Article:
Medicine embraces nano: diagnostics to delivery
Surinder P Singh,1 Rishi Shanker,2 Srinivas Sridhar,3 Thomas J Webster3
1CSIR-National Physical Laboratory, New Delhi, India; 2School of Arts & Sciences, Ahmedabad University, Ahmedabad, India; 3College of Engineering, Northeastern University, Boston, USA
In the 21st century, nanomedicine is one of the fastest growing research areas in medicine and is expected to revolutionize health care by developing innovative diagnostic and therapeutic tools. In this context, an International Conference on Translational Nanomedicine (T-NANO 2014) was jointly organized by the CSIR-National Physical Laboratory, New Delhi, India; Northeastern University, Boston, USA; and the Institute of Life Sciences (ILS), Ahmedabad University, Ahmedabad, India, under the auspices of the IUSSTF-funded Indo-US Joint Centre on Nanomedicine for Head and Neck Cancer, Ahmedabad, from December 15–17, 2014. Center partners included Northeastern University; DFCI, Harvard Medical School, USA; CSIR-National Physical Laboratory; the CSIR-Indian Institute of Toxicology Research, Lucknow, India; the All India Institute of Medical Sciences, New Delhi, India; and the ILS. The central theme of the conference was to discuss the recent developments in nanotherapeutics, theranostics, nanomedicines, regenerative medicine, tissue engineering, diagnostics and imaging, toxicology, models for disease biology, and commercialization of all nanomedicines. The topics covered provided an understanding of how nanomaterials and nanotechnologies have played a pivotal role in advancing our understanding of biomedicine and in generating new tools toward the goal of improving human health.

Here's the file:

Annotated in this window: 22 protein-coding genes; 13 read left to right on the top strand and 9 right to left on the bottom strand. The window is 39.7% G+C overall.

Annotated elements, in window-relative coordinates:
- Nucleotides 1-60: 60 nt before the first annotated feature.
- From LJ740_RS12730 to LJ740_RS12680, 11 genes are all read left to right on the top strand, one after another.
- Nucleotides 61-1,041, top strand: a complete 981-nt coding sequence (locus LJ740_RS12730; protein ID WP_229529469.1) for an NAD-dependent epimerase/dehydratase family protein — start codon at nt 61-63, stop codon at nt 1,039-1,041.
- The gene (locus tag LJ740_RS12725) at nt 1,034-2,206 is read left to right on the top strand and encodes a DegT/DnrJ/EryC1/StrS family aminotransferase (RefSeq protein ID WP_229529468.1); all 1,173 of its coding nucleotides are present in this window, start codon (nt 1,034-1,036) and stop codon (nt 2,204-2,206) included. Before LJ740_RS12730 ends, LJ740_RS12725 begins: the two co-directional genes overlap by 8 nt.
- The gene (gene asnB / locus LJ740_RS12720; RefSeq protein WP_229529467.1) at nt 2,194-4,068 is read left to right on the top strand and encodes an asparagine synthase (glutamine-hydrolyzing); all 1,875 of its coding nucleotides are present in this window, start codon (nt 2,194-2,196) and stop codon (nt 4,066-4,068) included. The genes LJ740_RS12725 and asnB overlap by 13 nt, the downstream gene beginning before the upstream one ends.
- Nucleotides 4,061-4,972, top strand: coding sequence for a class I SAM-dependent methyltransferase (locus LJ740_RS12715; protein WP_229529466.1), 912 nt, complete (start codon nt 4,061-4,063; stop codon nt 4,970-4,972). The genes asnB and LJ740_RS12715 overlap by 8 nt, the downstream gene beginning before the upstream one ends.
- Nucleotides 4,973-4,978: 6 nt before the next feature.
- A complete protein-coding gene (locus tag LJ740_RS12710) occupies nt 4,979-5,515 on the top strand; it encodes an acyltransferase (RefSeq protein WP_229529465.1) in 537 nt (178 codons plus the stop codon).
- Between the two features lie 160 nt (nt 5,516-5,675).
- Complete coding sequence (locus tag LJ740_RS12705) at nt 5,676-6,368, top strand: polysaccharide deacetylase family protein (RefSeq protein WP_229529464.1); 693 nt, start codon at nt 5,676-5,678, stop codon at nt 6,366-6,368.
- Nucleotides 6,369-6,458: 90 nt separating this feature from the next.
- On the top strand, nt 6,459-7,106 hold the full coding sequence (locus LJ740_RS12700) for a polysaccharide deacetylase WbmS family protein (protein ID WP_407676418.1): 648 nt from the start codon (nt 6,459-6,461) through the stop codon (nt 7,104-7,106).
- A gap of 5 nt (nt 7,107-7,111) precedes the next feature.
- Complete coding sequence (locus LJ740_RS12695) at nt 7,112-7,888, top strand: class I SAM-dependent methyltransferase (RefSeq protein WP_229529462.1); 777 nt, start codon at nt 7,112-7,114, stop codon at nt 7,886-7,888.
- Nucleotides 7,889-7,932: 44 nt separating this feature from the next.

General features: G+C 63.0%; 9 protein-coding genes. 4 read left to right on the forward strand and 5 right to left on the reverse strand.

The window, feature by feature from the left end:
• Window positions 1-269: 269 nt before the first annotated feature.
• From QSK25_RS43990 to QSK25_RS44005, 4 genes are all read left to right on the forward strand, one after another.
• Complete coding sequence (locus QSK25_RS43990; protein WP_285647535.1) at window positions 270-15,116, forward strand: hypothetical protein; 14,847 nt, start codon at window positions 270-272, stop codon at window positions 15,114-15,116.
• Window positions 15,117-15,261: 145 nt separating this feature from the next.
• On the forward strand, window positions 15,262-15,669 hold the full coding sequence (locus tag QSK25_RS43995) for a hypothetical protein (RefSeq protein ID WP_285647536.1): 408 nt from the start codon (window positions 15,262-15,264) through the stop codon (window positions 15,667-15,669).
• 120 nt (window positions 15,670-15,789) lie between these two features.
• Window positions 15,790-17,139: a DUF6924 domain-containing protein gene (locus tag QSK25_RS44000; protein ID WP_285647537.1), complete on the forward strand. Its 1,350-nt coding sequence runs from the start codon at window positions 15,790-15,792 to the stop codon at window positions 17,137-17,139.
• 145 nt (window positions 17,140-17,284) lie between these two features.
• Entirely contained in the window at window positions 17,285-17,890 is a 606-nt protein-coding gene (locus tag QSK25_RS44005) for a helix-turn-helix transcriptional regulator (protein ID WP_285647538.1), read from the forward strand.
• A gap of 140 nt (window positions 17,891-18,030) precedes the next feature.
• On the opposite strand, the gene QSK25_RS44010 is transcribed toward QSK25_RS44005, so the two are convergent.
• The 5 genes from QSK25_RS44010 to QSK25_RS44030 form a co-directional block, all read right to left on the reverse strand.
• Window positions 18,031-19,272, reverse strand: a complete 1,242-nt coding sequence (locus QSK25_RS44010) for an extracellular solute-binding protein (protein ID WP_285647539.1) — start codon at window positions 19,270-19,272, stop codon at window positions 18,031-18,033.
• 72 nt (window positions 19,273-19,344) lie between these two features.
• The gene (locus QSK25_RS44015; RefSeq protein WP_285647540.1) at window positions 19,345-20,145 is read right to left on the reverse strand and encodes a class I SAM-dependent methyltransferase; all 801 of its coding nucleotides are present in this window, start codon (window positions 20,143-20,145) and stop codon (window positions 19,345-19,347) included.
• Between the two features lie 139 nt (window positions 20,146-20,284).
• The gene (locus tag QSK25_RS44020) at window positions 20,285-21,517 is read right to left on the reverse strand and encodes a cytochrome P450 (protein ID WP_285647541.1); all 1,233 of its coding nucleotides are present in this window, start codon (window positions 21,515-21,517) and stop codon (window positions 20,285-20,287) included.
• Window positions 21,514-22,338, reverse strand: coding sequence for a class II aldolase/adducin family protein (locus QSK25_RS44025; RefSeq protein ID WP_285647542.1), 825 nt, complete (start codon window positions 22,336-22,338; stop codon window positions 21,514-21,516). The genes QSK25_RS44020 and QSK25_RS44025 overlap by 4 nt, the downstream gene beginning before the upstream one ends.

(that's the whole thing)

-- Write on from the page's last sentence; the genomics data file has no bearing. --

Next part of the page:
The authors report no conflicts of interest in this work.
Dove Medical Press encourages responsible, free and frank academic debate. The content of the International Journal of Nanomedicine ‘Editorial’ section does not necessarily represent the views of Dove Medical Press, its officers, agents, employees, related entities or the International Journal of Nanomedicine editors. While all reasonable steps have been taken to confirm the content of each Editorial, Dove Medical Press accepts no liability in respect of the content of any Editorial, nor is it responsible for the content and accuracy of any Editorial.
This work is published and licensed by Dove Medical Press Limited. The full terms of this license are available at https://www.dovepress.com/terms.php and incorporate the Creative Commons Attribution - Non Commercial (unported, v3.0) License. By accessing the work you hereby accept the Terms. Non-commercial uses of the work are permitted without any further permission from Dove Medical Press Limited, provided the work is properly attributed. For permission for commercial use of this work, please see paragraphs 4.2 and 5 of our Terms.Download Article [PDF]